Earlier, in late June, China’s Defense Ministry announced it had begun “combat ready” patrols in the Spratly Islands to “protect national sovereignty and [China’s] security development interests” (Reuters, June 28). Embarrassingly for the People’s Liberation Army (PLA) Navy, however, on July 13, one of its frigates ran aground on Half Moon Shoal, 70 miles west of the Philippine island of Palawan and within the Philippines 200 nautical mile exclusive economic zone (EEZ). The frigate was refloated within 24 hours, suggesting that other PLA Navy vessels were nearby when the incident occurred. These developments provide further evidence of the growing militarization of the dispute.

China also has moved to undercut the claims and commercial activities of the Philippines and Vietnam in the South China Sea in other ways.

In June, the state-run China National Offshore Oil Corporation (CNOOC) invited foreign energy companies to bid for exploration rights in nine blocks in the South China Sea. The blocks lie completely within Vietnam’s EEZ and overlap with those offered for development to foreign energy corporations by state-owned PetroVietnam. Accordingly, Hanoi vigorously protested CNOOC’s tender (Bloomberg, June 27). More importantly the blocks are located at the edge of China’s nine-dash line map and seem to support the argument that Beijing interprets the dashes as representing the outermost limits of its “historic rights” in the South China Sea. Under the 1982 United Nations Convention on the Law of the Sea (UNCLOS), however, coastal states are not entitled to “historic rights” on the high seas. It is therefore unlikely that any of the major energy giants will bid for CNOOC’s blocks—although smaller companies may do so if only to curry favor with Beijing with a view to landing more lucrative contracts down the road. If, however, exploration does move forward in any of the nine blocks, a clash between Vietnamese and Chinese coast guard vessels will become a very real possibility.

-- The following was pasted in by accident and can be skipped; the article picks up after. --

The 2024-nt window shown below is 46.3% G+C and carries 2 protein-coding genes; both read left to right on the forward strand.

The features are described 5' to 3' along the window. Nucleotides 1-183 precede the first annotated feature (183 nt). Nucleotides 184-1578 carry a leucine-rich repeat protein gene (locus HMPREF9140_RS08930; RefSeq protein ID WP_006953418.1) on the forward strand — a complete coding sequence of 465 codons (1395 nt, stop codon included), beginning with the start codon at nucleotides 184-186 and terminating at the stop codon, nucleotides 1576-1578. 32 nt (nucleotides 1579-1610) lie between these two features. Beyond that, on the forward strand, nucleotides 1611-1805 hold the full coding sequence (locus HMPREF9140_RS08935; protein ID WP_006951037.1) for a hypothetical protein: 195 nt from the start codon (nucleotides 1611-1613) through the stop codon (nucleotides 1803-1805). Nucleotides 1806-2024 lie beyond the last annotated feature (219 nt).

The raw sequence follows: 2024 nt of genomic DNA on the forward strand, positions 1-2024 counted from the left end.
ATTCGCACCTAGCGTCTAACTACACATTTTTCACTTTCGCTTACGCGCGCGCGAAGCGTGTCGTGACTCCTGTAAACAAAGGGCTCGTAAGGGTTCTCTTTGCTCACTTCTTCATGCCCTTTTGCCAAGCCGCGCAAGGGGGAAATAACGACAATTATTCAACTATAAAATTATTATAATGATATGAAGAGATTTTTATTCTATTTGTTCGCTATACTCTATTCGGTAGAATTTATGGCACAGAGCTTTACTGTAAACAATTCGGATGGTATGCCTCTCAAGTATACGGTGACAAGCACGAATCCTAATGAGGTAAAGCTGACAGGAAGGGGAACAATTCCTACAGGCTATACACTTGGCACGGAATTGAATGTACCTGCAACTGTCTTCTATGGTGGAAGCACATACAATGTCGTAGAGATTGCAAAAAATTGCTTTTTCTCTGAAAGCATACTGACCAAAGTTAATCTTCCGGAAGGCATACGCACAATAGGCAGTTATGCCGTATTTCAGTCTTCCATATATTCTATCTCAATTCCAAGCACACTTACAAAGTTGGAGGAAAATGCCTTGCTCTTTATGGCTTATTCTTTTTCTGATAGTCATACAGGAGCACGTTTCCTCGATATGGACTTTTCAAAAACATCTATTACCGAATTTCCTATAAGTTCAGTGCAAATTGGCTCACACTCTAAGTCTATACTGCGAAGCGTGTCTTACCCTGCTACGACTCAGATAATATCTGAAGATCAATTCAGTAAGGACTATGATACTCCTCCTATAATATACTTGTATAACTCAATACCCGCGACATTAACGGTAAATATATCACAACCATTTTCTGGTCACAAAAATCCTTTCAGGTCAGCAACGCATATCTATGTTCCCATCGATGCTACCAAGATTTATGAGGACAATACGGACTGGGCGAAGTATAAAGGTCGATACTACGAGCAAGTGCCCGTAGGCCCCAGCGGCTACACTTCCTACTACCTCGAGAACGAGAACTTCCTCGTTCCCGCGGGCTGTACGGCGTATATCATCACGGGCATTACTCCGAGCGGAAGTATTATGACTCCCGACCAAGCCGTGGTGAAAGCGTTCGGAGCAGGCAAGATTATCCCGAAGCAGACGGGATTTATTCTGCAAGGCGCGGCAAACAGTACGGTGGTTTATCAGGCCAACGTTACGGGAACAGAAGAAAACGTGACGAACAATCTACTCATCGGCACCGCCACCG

On the issue of ownership of Scarborough Shoal, scene of a tense standoff between Chinese and Philippines fishery protection vessels in May-June, China position remains uncompromising. At the annual ASEAN Regional Forum (ARF) in Phnom Penh, Cambodia in July, Chinese Foreign Minister Yang Jiechi restated China’s sovereignty claims to the shoal, rejected the notion that it was disputed and accused Manila of “making trouble” (Xinhua, July 13). According to the Philippine foreign ministry, Chinese trawlers―protected by Chinese paramilitary vessels—continue to fish in waters close to Scarborough Shoal in contravention of a bilateral accord whereby both sides agreed to withdraw their vessels [1].